Interviewing can be an intimidating experience that renders many job seekers tongue-tied. However, new research shows that applicants who make small talk or find a commonality with the interviewer during the first few minutes of the meeting are more successful than those who don’t.
The researchers conducted 163 mock interviews and rated the candidates on how well they did in two areas: building rapport during the initial three minutes of conversation, and their responses to 12 questions about the job. The results showed that those who had initially built a degree of trust with the interviewer scored higher overall than those who had answered the questions equally well but had not created that initial rapport.
The researchers concluded that candidates should find common ground with an interviewer as soon as possible: The moments between the initial handshake and the beginning of the interview can be the sweet spot during which that rapport is established.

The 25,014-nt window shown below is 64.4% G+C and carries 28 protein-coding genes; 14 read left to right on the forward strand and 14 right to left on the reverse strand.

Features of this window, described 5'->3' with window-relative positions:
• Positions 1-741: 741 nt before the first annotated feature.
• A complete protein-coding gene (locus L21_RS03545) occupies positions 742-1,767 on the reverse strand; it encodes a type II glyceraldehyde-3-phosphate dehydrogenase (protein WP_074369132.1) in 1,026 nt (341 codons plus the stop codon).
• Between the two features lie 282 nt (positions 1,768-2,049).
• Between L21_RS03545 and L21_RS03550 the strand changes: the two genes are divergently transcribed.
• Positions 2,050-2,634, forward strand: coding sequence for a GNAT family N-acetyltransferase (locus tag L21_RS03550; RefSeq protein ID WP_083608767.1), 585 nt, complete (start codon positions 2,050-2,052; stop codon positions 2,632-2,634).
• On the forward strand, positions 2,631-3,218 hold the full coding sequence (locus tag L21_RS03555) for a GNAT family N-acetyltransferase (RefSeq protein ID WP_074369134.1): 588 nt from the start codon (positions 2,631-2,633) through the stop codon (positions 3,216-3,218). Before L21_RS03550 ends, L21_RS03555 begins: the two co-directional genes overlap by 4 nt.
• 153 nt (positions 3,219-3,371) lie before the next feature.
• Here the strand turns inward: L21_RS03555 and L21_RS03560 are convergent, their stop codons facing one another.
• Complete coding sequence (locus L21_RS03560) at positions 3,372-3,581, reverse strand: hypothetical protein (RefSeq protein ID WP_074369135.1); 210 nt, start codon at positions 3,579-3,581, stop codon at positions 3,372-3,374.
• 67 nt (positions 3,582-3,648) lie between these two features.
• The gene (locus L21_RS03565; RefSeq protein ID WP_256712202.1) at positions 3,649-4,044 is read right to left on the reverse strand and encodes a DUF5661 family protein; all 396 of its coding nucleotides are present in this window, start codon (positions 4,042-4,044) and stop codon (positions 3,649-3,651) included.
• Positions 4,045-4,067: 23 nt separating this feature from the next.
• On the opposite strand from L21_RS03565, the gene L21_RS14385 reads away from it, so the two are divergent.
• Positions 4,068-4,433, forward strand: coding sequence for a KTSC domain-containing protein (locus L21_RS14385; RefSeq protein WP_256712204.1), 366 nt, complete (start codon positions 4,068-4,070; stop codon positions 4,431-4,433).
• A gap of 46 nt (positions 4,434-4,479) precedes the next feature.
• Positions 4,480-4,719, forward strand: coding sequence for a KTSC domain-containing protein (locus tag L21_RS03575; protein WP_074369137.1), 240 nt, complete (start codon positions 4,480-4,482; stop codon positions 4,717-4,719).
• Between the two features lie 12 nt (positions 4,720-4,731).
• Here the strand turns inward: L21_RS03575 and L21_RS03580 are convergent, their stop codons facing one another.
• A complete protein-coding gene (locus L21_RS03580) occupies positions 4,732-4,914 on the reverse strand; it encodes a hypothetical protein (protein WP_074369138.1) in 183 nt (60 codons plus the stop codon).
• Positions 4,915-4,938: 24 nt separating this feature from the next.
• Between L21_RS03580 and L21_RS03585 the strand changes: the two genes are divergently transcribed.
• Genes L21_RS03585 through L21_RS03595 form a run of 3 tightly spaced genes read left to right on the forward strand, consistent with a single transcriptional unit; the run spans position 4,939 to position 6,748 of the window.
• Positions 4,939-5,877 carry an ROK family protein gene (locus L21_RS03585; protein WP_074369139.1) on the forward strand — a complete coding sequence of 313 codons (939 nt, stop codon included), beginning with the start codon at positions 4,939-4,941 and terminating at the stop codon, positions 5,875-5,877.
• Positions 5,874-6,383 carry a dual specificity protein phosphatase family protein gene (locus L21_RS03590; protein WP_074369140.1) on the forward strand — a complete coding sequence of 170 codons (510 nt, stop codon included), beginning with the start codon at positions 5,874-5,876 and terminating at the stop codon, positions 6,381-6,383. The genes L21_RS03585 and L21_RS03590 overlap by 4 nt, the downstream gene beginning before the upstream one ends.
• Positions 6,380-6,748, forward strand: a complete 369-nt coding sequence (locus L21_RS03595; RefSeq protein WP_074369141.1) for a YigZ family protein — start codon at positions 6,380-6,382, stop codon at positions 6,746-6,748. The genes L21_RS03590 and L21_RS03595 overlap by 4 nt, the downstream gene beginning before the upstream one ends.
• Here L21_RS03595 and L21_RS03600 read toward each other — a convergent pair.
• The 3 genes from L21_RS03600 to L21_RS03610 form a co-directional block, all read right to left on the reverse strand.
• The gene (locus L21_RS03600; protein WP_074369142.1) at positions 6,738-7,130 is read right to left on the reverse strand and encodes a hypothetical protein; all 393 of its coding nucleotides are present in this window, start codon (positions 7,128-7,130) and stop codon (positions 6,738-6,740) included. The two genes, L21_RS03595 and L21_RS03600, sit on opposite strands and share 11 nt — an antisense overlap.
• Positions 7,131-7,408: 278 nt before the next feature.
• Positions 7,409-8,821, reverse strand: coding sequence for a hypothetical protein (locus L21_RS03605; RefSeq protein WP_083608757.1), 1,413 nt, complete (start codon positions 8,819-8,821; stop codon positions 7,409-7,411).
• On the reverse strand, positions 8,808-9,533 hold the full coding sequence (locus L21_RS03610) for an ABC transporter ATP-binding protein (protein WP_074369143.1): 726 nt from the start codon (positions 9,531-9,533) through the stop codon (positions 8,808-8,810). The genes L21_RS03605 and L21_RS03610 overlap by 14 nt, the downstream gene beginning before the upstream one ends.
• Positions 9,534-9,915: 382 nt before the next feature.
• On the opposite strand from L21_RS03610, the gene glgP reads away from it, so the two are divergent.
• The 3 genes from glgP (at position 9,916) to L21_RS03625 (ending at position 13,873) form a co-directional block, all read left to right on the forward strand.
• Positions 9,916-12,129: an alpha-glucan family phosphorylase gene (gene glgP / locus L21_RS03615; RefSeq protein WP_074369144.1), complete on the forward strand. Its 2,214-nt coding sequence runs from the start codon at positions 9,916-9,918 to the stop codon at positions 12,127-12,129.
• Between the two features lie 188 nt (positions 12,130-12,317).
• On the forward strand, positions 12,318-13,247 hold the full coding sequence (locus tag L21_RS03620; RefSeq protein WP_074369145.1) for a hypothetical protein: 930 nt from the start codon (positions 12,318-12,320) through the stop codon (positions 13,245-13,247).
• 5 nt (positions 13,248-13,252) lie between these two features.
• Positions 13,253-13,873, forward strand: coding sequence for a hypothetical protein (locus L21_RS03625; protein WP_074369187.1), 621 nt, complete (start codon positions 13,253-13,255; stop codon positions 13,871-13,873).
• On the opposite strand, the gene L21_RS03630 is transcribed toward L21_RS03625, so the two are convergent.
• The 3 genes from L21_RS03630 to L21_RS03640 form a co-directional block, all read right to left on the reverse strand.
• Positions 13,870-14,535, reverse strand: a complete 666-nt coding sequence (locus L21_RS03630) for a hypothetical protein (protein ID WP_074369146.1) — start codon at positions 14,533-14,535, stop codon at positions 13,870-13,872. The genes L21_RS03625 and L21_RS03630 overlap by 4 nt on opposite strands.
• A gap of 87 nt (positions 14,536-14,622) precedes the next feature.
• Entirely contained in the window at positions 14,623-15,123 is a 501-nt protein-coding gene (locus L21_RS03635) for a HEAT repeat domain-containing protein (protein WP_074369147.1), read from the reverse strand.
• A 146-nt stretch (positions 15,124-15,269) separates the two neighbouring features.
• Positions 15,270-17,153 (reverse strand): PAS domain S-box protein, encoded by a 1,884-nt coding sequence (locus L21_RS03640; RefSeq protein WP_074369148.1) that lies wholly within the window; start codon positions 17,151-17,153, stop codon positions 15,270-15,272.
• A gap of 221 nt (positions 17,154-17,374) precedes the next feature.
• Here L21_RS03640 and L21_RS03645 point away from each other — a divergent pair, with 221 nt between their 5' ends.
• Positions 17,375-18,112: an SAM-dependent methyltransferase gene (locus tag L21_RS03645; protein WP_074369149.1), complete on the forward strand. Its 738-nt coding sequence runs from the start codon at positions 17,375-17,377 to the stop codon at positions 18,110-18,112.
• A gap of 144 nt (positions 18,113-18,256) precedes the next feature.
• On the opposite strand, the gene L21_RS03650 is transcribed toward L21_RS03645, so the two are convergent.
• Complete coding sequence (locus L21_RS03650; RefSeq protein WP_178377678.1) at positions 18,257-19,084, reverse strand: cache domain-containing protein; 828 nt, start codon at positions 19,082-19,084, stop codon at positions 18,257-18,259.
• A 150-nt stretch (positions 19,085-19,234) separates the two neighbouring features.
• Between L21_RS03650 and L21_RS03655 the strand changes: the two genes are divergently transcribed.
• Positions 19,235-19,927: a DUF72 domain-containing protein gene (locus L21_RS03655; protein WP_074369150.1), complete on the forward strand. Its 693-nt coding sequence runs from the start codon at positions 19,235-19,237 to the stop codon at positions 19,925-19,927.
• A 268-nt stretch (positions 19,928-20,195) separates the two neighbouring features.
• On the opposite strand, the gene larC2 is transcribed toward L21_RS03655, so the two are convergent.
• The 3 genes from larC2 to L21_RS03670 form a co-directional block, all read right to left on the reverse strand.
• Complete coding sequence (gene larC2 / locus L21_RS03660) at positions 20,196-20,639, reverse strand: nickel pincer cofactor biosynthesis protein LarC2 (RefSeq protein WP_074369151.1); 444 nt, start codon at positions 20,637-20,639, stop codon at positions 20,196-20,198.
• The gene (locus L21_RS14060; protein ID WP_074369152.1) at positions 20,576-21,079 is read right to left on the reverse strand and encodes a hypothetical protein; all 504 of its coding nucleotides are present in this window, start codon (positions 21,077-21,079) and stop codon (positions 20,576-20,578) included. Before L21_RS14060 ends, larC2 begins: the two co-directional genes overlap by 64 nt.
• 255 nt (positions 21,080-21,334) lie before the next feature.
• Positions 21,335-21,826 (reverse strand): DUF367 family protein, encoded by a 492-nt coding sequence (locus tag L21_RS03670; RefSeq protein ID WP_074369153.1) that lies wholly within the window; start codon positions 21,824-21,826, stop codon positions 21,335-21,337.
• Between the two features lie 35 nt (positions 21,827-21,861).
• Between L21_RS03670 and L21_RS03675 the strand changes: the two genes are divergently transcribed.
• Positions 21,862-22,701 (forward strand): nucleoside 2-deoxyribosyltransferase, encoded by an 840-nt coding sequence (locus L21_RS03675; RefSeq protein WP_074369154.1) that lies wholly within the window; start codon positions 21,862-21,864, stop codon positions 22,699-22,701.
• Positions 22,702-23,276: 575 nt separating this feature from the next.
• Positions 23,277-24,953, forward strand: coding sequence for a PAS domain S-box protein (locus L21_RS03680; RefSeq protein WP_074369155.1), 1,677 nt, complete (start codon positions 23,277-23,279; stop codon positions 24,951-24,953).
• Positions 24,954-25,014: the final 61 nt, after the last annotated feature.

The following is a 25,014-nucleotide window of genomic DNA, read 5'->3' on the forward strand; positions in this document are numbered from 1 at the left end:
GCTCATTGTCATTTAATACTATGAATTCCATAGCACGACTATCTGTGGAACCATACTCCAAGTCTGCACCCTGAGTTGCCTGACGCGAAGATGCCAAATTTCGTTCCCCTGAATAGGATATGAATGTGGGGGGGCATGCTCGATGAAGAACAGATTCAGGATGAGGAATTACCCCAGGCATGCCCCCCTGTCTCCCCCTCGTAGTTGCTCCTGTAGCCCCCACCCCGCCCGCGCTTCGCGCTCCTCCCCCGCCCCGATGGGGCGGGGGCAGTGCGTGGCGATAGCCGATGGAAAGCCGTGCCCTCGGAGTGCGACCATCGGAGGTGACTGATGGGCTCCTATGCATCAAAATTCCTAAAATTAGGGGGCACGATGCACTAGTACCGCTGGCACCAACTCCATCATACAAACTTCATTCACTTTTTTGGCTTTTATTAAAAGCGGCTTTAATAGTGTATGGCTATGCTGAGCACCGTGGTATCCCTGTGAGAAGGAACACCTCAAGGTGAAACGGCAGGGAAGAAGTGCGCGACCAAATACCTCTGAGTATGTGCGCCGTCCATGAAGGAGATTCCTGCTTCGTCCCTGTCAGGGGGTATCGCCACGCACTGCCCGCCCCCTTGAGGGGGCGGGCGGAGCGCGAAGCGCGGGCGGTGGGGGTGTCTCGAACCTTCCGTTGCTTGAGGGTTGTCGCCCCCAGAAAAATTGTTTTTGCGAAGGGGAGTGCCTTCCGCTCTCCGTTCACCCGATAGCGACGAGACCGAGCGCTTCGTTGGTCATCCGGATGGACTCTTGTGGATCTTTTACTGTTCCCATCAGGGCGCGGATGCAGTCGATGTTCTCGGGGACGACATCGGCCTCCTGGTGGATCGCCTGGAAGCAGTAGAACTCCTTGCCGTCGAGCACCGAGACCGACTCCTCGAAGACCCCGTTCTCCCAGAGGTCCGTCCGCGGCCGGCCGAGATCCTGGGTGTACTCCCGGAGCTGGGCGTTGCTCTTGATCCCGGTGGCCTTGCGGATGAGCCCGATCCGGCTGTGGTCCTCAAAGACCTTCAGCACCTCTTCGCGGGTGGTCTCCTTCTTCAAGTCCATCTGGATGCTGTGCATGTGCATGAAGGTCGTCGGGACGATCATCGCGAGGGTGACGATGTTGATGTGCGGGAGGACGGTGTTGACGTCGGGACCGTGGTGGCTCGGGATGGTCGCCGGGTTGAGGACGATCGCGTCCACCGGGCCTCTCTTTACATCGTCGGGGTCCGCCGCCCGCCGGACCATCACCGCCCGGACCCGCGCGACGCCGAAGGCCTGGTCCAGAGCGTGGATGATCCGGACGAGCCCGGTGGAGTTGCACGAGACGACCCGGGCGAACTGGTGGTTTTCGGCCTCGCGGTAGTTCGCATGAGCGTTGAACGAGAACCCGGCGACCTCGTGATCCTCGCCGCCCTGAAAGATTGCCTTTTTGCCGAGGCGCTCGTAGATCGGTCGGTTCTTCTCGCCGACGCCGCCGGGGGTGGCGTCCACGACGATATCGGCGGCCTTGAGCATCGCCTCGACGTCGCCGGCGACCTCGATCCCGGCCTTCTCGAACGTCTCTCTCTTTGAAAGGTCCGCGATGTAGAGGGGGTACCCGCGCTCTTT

But how to do this if you’re not a natural? One of the ways job seekers can work on this skill is to practice outside of interviews, says the study’s lead researcher. Chatting with a barista while ordering coffee or a sales clerk when shopping are great ways to learn how to build a connection quickly. Another way to prepare for those initial moments when achieving rapport is so important is to conduct research about the organization or interviewer and ask a question that gets things rolling immediately.
- What are some topics you can bring up to start an informal conversation prior to the beginning of a formal interview?
- How do you think the ability to chat informally can positively affect not just your performance in interviews, but your career?
- Why do you think some firms help their employees learn to build rapport by having them work with comedians?